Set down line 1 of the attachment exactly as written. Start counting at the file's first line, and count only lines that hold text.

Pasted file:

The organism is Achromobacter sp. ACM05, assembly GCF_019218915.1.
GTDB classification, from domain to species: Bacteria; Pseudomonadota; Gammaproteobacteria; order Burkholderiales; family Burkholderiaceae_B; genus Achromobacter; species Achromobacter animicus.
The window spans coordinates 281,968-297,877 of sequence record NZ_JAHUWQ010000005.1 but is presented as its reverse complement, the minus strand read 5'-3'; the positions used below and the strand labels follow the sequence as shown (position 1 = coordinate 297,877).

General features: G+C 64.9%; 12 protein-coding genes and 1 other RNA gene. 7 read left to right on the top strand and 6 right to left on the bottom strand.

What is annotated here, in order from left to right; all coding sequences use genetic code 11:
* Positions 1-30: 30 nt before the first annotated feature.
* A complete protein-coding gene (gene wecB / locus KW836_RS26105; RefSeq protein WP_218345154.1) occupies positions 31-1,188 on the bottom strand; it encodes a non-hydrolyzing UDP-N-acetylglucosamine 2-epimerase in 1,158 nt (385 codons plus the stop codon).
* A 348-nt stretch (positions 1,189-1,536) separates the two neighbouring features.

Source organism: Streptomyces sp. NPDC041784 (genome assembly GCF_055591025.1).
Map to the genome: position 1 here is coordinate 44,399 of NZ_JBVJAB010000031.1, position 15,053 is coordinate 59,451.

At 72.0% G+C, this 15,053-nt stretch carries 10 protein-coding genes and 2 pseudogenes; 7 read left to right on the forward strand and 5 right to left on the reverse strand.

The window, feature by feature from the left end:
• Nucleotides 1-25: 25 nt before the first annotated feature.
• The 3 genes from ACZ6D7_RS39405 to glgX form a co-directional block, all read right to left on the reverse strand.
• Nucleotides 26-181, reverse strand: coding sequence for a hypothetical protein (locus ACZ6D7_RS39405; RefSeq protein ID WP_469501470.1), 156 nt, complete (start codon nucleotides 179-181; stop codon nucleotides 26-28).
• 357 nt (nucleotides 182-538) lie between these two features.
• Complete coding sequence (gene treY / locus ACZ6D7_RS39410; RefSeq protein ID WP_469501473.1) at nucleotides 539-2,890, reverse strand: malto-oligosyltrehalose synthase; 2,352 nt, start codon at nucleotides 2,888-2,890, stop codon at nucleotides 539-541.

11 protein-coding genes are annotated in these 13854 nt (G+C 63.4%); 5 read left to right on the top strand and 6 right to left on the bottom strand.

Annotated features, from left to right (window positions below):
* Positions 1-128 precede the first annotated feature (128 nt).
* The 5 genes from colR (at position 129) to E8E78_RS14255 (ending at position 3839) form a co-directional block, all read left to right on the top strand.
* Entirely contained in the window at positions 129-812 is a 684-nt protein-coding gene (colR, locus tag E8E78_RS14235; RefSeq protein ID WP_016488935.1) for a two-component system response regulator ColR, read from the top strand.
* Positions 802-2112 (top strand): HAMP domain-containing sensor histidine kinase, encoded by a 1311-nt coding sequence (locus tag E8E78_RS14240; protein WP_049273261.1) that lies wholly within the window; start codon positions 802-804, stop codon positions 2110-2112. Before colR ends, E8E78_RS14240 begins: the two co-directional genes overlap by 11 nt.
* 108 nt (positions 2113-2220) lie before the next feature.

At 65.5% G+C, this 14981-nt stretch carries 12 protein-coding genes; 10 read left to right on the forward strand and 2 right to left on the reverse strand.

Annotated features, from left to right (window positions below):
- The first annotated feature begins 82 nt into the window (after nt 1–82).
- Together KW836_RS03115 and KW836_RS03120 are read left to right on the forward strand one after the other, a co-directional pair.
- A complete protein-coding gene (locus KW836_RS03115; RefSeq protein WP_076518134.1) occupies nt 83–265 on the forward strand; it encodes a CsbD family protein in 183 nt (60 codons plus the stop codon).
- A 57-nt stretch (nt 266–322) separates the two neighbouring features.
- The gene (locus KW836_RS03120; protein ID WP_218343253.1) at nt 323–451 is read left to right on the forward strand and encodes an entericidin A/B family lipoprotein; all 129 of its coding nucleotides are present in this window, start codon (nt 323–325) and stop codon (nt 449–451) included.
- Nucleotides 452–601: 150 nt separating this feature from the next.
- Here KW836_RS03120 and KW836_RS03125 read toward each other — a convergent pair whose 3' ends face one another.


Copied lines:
The organism is Achromobacter sp. ACM05, assembly GCF_019218915.1.